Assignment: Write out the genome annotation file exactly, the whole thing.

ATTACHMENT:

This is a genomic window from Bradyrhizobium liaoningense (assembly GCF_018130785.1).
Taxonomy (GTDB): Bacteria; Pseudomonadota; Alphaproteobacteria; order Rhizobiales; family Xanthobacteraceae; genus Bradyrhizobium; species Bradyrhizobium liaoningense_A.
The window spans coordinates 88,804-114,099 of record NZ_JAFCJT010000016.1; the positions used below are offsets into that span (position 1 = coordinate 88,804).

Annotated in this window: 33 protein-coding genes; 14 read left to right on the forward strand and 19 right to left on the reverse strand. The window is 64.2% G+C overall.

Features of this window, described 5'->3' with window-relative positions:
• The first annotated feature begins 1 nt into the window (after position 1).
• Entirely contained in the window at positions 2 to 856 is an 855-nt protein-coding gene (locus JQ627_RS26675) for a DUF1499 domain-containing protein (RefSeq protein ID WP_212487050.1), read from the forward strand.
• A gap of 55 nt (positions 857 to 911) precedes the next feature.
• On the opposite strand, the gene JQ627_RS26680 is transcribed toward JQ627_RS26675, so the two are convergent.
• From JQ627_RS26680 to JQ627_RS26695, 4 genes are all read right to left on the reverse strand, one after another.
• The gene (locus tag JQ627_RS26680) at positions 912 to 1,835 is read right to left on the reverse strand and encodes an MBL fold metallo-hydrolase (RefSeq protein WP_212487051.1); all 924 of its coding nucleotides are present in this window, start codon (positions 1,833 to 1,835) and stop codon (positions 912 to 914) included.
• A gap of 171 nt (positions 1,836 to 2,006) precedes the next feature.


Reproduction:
This is a genomic window from Bradyrhizobium liaoningense (assembly GCF_018130785.1).
Taxonomy (GTDB): Bacteria; Pseudomonadota; Alphaproteobacteria; order Rhizobiales; family Xanthobacteraceae; genus Bradyrhizobium; species Bradyrhizobium liaoningense_A.
The window spans coordinates 88,804-114,099 of record NZ_JAFCJT010000016.1; the positions used below are offsets into that span (position 1 = coordinate 88,804).

Annotated in this window: 33 protein-coding genes; 14 read left to right on the forward strand and 19 right to left on the reverse strand. The window is 64.2% G+C overall.

Features of this window, described 5'->3' with window-relative positions:
• The first annotated feature begins 1 nt into the window (after position 1).
• Entirely contained in the window at positions 2 to 856 is an 855-nt protein-coding gene (locus JQ627_RS26675) for a DUF1499 domain-containing protein (RefSeq protein ID WP_212487050.1), read from the forward strand.
• A gap of 55 nt (positions 857 to 911) precedes the next feature.
• On the opposite strand, the gene JQ627_RS26680 is transcribed toward JQ627_RS26675, so the two are convergent.
• From JQ627_RS26680 to JQ627_RS26695, 4 genes are all read right to left on the reverse strand, one after another.
• The gene (locus tag JQ627_RS26680) at positions 912 to 1,835 is read right to left on the reverse strand and encodes an MBL fold metallo-hydrolase (RefSeq protein WP_212487051.1); all 924 of its coding nucleotides are present in this window, start codon (positions 1,833 to 1,835) and stop codon (positions 912 to 914) included.
• A gap of 171 nt (positions 1,836 to 2,006) precedes the next feature.